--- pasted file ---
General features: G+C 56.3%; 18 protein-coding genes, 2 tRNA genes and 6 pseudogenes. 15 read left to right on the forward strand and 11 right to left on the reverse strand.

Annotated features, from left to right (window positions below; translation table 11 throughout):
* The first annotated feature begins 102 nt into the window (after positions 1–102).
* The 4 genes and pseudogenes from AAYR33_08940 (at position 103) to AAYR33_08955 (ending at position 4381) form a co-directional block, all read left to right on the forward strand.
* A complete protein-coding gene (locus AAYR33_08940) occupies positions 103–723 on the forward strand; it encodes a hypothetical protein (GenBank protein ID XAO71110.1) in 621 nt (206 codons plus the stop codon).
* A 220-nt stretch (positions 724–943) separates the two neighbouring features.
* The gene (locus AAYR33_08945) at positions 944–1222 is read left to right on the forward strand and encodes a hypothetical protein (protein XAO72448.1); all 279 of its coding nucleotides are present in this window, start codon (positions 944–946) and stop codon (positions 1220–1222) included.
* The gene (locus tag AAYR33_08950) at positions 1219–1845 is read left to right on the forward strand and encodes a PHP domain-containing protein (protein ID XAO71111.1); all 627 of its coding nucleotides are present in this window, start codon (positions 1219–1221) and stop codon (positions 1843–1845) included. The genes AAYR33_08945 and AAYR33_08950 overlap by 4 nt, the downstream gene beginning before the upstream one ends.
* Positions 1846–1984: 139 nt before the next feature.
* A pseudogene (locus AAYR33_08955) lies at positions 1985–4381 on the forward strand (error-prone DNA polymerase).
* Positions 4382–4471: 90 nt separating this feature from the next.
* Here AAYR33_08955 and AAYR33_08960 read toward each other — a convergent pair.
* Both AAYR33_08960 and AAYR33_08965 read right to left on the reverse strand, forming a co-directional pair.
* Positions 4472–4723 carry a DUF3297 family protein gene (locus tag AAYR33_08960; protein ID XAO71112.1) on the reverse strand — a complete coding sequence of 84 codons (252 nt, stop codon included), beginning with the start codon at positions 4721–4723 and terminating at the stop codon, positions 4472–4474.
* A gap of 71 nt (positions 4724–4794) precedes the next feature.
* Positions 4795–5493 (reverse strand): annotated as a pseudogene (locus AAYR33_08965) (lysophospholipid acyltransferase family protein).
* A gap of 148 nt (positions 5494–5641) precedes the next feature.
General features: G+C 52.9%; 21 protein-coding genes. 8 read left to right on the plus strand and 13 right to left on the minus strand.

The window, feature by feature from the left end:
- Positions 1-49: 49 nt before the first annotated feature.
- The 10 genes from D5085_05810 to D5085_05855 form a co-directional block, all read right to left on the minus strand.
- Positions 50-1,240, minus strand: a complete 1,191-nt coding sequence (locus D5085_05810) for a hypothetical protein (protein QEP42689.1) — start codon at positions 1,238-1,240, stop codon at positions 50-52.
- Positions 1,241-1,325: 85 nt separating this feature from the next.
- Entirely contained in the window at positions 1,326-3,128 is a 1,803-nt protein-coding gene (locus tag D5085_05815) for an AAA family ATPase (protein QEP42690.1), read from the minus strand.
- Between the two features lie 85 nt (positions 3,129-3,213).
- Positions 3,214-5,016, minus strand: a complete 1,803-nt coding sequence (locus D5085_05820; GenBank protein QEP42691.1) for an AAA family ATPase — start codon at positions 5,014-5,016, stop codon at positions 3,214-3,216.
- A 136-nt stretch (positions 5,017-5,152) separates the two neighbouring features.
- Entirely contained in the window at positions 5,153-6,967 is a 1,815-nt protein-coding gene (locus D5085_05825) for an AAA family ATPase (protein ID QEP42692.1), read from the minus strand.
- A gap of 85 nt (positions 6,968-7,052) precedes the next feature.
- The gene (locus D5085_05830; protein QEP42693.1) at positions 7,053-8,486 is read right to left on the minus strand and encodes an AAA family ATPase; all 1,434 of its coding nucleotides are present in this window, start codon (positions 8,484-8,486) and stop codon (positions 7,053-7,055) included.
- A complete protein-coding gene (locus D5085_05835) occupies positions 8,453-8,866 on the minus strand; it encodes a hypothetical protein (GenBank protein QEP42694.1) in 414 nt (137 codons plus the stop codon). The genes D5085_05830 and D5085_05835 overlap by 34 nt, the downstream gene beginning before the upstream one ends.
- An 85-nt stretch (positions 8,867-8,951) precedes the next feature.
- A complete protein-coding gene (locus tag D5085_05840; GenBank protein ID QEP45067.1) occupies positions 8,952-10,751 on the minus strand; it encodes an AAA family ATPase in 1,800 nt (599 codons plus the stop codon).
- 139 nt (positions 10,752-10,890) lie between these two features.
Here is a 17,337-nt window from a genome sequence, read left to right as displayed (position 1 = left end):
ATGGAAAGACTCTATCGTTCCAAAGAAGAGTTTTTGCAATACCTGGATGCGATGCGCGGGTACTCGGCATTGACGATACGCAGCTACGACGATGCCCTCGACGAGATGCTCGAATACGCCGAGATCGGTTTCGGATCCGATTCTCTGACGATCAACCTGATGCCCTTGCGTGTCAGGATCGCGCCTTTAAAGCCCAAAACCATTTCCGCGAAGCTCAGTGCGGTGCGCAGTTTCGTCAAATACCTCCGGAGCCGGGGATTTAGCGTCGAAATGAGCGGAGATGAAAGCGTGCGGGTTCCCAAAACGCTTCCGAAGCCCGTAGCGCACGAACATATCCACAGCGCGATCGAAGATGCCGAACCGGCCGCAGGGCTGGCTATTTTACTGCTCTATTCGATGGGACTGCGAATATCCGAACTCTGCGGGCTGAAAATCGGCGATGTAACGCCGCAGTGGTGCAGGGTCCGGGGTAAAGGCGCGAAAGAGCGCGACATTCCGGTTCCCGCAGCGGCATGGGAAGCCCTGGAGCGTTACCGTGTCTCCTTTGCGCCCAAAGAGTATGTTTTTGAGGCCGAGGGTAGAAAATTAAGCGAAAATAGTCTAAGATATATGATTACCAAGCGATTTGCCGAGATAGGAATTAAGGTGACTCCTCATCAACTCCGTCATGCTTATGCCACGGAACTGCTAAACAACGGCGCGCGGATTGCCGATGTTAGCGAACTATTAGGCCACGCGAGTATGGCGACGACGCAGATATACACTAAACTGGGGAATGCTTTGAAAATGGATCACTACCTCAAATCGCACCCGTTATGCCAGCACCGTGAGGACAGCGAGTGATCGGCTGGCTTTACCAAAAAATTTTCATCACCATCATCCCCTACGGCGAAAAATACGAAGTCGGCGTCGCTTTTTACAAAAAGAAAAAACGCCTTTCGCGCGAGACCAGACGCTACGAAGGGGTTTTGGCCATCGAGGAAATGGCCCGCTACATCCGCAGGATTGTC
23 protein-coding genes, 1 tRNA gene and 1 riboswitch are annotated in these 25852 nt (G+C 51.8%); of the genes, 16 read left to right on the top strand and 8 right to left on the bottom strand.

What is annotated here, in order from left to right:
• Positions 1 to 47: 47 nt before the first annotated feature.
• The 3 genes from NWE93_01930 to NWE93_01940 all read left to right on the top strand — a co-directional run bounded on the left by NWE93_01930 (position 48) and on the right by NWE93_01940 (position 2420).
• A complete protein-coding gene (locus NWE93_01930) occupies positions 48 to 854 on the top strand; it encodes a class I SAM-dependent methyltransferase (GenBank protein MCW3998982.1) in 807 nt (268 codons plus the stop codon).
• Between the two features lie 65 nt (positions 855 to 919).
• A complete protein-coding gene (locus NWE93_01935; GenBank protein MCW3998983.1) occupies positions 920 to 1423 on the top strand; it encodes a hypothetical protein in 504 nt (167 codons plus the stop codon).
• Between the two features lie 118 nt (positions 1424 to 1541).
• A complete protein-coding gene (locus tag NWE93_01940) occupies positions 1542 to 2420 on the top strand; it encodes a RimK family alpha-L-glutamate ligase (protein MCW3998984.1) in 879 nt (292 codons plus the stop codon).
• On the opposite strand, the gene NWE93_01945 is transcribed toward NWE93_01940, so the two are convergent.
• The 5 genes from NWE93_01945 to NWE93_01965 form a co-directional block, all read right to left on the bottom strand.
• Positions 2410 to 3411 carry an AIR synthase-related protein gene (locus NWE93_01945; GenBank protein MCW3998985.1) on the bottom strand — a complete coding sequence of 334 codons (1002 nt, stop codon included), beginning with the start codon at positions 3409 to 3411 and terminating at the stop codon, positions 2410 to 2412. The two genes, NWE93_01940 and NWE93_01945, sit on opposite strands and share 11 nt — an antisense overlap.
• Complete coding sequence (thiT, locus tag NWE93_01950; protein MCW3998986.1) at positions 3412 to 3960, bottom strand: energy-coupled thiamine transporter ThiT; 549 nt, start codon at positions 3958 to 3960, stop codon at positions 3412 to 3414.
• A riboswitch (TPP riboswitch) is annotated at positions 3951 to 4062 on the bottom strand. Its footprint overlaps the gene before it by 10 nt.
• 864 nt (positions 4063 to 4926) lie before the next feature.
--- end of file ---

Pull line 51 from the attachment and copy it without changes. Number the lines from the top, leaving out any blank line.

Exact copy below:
• 864 nt (positions 4063 to 4926) lie before the next feature.